Analysis from Israel

On any other day, the Wall Street Journal’s report on Tuesday would have been a major bombshell. Instead, it was unjustly overshadowed by the news that Donald Trump had shared sensitive third-party intelligence (apparently provided by Israel) with Russia. Granted, the intelligence story reveals something important about the U.S. president. But the WSJ story revealed something important about long-term trends in the Middle East–and for once, it’s unabashedly good news. Major Arab states have grown tired of having their relationship with Israel held hostage to the Palestinian problem, and they’re actually seeking to do something about it.

The Journal reported that the Gulf States are discussing a proposal to normalize certain types of commercial relations with Israel in exchange for Israeli gestures toward the Palestinians (the report is behind a paywall, but the Times of Israel helpfully provided a detailed account of what the WSJ article said). Two countries, Saudi Arabia and the United Arab Emirates, have already told both America and Israel that they’re willing to adopt it, the Journal added.

But the real bombshell–actually, several bombshells–lay in the proposal’s details: In exchange for Israel freezing settlement construction in “certain areas” of the West Bank and relaxing its blockade of Gaza, the Arabs would establish direct telecommunication links with Israel, let Israeli aircraft overfly their countries, lift certain trade restrictions and perhaps grant visas to Israeli athletes and businessmen. All these details are significant even in the likely event that the proposal goes nowhere.

First, they show that Arab leaders–unlike Trump–understand that Israeli-Palestinian peace is nowhere on the horizon. They didn’t merely say so to the Journal; it’s clear from the proposal itself. All it asks of Israel are gestures that would leave the status quo essentially unchanged, not concessions on any final-status issue. Granted, many of these same Arab leaders have told Trump that solving the Palestinian-Israeli conflict should be a high priority, but that merely proves the old truism that what Arab leaders say to their Western counterparts shouldn’t be taken at face value.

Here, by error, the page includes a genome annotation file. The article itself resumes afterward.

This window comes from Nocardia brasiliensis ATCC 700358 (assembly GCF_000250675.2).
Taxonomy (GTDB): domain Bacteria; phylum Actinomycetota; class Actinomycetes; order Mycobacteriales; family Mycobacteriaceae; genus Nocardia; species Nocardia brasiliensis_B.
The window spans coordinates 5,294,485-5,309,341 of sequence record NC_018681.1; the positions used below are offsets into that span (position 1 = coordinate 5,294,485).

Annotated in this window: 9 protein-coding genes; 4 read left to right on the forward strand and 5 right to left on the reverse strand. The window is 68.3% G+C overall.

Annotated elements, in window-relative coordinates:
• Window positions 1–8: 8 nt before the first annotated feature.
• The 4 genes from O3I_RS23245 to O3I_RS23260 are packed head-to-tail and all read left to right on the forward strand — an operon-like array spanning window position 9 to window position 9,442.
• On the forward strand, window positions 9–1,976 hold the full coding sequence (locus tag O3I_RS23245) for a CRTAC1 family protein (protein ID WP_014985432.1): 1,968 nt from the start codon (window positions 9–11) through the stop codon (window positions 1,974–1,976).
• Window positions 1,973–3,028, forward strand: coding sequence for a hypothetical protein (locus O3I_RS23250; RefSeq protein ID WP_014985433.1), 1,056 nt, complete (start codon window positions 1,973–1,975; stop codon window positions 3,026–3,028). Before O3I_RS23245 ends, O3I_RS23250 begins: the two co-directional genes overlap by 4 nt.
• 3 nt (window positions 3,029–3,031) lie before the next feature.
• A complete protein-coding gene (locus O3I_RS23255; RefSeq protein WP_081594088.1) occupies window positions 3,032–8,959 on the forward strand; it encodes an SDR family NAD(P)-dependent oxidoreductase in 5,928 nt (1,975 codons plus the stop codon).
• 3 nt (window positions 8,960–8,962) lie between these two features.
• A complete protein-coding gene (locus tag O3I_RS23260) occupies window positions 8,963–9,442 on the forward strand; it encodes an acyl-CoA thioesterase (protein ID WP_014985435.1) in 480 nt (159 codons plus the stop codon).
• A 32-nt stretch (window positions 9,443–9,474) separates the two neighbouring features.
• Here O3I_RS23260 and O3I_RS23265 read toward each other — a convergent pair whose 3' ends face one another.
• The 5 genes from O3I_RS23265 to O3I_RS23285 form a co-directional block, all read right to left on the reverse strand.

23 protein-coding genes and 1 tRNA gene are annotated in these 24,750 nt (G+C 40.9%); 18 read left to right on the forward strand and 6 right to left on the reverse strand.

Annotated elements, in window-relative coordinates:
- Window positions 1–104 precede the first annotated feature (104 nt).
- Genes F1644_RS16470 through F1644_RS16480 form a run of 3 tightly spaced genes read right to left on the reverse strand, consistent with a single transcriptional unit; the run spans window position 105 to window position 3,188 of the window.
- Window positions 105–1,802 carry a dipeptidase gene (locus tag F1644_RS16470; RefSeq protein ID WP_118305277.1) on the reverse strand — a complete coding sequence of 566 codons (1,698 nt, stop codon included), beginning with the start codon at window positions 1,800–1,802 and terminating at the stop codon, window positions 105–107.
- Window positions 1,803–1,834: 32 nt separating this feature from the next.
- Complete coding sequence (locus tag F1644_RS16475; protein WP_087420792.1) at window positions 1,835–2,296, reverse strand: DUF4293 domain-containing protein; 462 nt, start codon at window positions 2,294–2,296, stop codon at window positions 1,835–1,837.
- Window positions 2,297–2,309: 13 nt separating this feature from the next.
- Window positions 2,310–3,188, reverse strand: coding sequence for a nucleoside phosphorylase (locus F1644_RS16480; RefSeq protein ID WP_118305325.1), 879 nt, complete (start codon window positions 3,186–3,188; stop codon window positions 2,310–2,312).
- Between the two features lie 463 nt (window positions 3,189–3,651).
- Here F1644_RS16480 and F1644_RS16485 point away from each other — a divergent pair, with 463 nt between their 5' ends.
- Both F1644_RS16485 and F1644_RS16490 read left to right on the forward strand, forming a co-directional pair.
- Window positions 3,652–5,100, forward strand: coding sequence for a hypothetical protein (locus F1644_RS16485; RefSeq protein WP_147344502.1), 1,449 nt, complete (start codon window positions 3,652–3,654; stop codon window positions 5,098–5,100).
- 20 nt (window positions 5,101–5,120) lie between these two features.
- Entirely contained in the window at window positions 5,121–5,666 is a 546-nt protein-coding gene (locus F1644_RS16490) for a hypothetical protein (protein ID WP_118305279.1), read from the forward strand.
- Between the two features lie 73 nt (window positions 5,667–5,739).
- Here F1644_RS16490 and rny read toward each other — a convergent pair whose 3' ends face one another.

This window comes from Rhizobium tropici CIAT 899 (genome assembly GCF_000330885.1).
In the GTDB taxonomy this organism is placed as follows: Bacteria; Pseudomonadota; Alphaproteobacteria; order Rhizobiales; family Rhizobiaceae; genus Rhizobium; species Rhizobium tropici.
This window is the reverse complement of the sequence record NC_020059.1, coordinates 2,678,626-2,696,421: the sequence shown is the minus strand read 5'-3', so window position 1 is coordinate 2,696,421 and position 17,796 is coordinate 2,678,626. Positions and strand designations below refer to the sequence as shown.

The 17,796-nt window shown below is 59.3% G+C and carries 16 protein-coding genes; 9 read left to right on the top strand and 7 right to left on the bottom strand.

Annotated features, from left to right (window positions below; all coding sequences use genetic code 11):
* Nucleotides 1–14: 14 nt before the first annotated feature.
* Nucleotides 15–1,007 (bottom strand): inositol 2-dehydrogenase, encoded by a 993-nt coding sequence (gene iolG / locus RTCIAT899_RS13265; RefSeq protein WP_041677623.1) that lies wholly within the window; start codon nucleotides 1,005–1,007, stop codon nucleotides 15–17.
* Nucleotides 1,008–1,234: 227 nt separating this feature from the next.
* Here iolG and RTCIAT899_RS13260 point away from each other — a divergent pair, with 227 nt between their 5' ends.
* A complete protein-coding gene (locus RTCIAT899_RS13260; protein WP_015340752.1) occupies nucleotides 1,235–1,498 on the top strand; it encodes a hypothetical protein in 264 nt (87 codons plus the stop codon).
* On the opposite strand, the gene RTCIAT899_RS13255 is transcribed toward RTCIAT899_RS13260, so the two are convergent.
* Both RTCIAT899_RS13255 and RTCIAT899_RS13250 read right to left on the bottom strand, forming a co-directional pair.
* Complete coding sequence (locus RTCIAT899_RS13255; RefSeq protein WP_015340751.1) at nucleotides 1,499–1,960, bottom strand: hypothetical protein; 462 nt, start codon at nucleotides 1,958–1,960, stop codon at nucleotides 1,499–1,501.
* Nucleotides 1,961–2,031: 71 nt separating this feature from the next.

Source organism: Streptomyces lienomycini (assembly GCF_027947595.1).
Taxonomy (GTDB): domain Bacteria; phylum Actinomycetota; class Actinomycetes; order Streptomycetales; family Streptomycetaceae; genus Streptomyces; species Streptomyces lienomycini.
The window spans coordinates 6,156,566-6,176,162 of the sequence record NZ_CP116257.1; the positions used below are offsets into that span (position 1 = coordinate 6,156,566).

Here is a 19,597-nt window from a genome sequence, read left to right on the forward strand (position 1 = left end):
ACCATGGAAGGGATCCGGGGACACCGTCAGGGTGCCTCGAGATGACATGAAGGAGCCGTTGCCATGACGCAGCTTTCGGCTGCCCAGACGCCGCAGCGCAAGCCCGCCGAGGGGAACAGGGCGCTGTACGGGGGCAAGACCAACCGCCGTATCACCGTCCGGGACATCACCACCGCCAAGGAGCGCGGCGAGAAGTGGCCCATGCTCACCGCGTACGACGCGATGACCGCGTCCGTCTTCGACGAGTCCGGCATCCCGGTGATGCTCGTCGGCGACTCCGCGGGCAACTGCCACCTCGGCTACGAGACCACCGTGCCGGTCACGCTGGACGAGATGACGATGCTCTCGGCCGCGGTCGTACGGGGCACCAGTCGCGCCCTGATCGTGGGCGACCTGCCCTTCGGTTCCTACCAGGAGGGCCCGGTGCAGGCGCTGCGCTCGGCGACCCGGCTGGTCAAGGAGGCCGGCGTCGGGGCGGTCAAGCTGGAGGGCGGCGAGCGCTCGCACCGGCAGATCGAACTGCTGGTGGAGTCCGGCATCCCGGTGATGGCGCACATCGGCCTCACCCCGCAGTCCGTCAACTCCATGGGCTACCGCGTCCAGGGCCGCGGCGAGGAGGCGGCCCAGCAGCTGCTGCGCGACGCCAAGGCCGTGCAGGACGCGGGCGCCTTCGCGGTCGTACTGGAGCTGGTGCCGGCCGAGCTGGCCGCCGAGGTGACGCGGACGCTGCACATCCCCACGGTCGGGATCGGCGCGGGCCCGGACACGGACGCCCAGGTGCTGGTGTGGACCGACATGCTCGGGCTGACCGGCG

Second, and more importantly, Arab leaders are no longer willing to give the Palestinians (or Syria) a veto over their relations with Israel. The last time Arab states proposed normalization with Israel (in the Saudi-sponsored Arab Peace Initiative of 2002), they conditioned it on Israel signing final-status agreements with both the Palestinians and Syria and withdrawing completely to the 1949 armistice lines (also known, wrongly, as the pre-1967 border). Even eight years ago, when President Barack Obama urged Arab states to make gestures toward Israel in exchange for an Israeli settlement freeze, they unanimously refused, saying steps toward normalization were impossible until an Israeli-Palestinian final-status deal was signed. Now, they’re seriously discussing partial normalization even without a final-status deal.

Third, unlike the Palestinians, Arab states have abandoned the fantasy of an Israeli retreat to the 1949 armistice lines. Their decision to demand a settlement freeze only in “certain areas” of the West Bank clearly implies that they see no reason for a freeze in other areas. They would remain Israeli under any final-status deal. This, incidentally, is something the Obama Administration never grasped. It treated construction in major settlement blocs or Jewish neighborhoods of East Jerusalem as identical to construction in isolated outposts.